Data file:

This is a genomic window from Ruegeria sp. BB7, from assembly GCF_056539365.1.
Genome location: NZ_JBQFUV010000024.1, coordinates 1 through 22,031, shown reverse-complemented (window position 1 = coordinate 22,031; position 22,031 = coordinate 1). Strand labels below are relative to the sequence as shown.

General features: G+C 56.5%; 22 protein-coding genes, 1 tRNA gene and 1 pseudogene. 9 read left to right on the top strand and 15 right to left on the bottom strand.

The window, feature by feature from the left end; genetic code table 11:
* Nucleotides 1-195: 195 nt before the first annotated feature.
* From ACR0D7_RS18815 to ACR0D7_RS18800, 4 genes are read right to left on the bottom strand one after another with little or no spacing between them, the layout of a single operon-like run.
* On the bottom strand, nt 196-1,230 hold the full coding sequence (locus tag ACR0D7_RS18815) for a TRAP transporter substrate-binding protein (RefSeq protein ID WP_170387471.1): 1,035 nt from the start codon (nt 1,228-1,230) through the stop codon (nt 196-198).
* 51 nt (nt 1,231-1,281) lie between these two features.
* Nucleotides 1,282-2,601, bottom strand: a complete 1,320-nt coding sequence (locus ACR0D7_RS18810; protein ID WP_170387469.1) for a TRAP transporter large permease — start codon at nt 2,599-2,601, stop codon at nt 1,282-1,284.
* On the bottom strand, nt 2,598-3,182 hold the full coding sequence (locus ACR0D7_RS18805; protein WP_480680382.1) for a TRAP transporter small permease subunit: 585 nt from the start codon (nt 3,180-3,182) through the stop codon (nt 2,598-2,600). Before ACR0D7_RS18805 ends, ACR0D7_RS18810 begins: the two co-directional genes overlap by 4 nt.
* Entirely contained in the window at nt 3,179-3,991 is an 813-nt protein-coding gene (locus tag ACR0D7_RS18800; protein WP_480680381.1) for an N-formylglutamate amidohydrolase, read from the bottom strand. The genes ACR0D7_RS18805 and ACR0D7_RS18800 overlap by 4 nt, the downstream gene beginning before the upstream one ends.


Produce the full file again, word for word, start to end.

This is a genomic window from Ruegeria sp. BB7, from assembly GCF_056539365.1.
Genome location: NZ_JBQFUV010000024.1, coordinates 1 through 22,031, shown reverse-complemented (window position 1 = coordinate 22,031; position 22,031 = coordinate 1). Strand labels below are relative to the sequence as shown.

General features: G+C 56.5%; 22 protein-coding genes, 1 tRNA gene and 1 pseudogene. 9 read left to right on the top strand and 15 right to left on the bottom strand.

The window, feature by feature from the left end; genetic code table 11:
* Nucleotides 1-195: 195 nt before the first annotated feature.
* From ACR0D7_RS18815 to ACR0D7_RS18800, 4 genes are read right to left on the bottom strand one after another with little or no spacing between them, the layout of a single operon-like run.
* On the bottom strand, nt 196-1,230 hold the full coding sequence (locus tag ACR0D7_RS18815) for a TRAP transporter substrate-binding protein (RefSeq protein ID WP_170387471.1): 1,035 nt from the start codon (nt 1,228-1,230) through the stop codon (nt 196-198).
* 51 nt (nt 1,231-1,281) lie between these two features.
* Nucleotides 1,282-2,601, bottom strand: a complete 1,320-nt coding sequence (locus ACR0D7_RS18810; protein ID WP_170387469.1) for a TRAP transporter large permease — start codon at nt 2,599-2,601, stop codon at nt 1,282-1,284.
* On the bottom strand, nt 2,598-3,182 hold the full coding sequence (locus ACR0D7_RS18805; protein WP_480680382.1) for a TRAP transporter small permease subunit: 585 nt from the start codon (nt 3,180-3,182) through the stop codon (nt 2,598-2,600). Before ACR0D7_RS18805 ends, ACR0D7_RS18810 begins: the two co-directional genes overlap by 4 nt.
* Entirely contained in the window at nt 3,179-3,991 is an 813-nt protein-coding gene (locus tag ACR0D7_RS18800; protein WP_480680381.1) for an N-formylglutamate amidohydrolase, read from the bottom strand. The genes ACR0D7_RS18805 and ACR0D7_RS18800 overlap by 4 nt, the downstream gene beginning before the upstream one ends.